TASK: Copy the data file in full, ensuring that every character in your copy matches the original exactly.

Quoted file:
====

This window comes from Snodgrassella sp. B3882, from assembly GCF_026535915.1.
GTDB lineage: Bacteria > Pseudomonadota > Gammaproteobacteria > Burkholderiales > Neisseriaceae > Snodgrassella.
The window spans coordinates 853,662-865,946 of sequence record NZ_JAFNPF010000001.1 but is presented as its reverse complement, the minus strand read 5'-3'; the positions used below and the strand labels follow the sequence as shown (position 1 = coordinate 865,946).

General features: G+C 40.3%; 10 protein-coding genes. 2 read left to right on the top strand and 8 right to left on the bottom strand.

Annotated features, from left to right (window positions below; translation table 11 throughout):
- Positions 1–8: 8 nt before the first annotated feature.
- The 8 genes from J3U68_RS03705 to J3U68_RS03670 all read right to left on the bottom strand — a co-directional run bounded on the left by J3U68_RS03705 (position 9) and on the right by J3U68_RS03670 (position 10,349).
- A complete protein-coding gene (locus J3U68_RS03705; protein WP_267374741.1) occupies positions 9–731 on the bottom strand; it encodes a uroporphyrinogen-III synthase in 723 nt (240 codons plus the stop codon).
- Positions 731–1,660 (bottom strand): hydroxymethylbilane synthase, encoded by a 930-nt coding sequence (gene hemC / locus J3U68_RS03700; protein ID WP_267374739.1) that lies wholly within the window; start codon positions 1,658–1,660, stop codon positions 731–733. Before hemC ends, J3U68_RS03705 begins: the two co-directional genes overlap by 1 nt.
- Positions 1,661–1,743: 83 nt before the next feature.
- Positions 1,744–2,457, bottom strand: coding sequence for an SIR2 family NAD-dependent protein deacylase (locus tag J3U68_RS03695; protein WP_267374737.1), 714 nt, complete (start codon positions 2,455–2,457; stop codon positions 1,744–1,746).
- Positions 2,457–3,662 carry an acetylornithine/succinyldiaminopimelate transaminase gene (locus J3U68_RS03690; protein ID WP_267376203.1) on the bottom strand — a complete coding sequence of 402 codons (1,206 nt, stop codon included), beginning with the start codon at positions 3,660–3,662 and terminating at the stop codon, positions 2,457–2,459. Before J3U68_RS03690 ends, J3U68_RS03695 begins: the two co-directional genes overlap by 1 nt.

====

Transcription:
This window comes from Snodgrassella sp. B3882, from assembly GCF_026535915.1.
GTDB lineage: Bacteria > Pseudomonadota > Gammaproteobacteria > Burkholderiales > Neisseriaceae > Snodgrassella.
The window spans coordinates 853,662-865,946 of sequence record NZ_JAFNPF010000001.1 but is presented as its reverse complement, the minus strand read 5'-3'; the positions used below and the strand labels follow the sequence as shown (position 1 = coordinate 865,946).

General features: G+C 40.3%; 10 protein-coding genes. 2 read left to right on the top strand and 8 right to left on the bottom strand.

Annotated features, from left to right (window positions below; translation table 11 throughout):
- Positions 1–8: 8 nt before the first annotated feature.
- The 8 genes from J3U68_RS03705 to J3U68_RS03670 all read right to left on the bottom strand — a co-directional run bounded on the left by J3U68_RS03705 (position 9) and on the right by J3U68_RS03670 (position 10,349).
- A complete protein-coding gene (locus J3U68_RS03705; protein WP_267374741.1) occupies positions 9–731 on the bottom strand; it encodes a uroporphyrinogen-III synthase in 723 nt (240 codons plus the stop codon).
- Positions 731–1,660 (bottom strand): hydroxymethylbilane synthase, encoded by a 930-nt coding sequence (gene hemC / locus J3U68_RS03700; protein ID WP_267374739.1) that lies wholly within the window; start codon positions 1,658–1,660, stop codon positions 731–733. Before hemC ends, J3U68_RS03705 begins: the two co-directional genes overlap by 1 nt.
- Positions 1,661–1,743: 83 nt before the next feature.
- Positions 1,744–2,457, bottom strand: coding sequence for an SIR2 family NAD-dependent protein deacylase (locus tag J3U68_RS03695; protein WP_267374737.1), 714 nt, complete (start codon positions 2,455–2,457; stop codon positions 1,744–1,746).
- Positions 2,457–3,662 carry an acetylornithine/succinyldiaminopimelate transaminase gene (locus J3U68_RS03690; protein ID WP_267376203.1) on the bottom strand — a complete coding sequence of 402 codons (1,206 nt, stop codon included), beginning with the start codon at positions 3,660–3,662 and terminating at the stop codon, positions 2,457–2,459. Before J3U68_RS03690 ends, J3U68_RS03695 begins: the two co-directional genes overlap by 1 nt.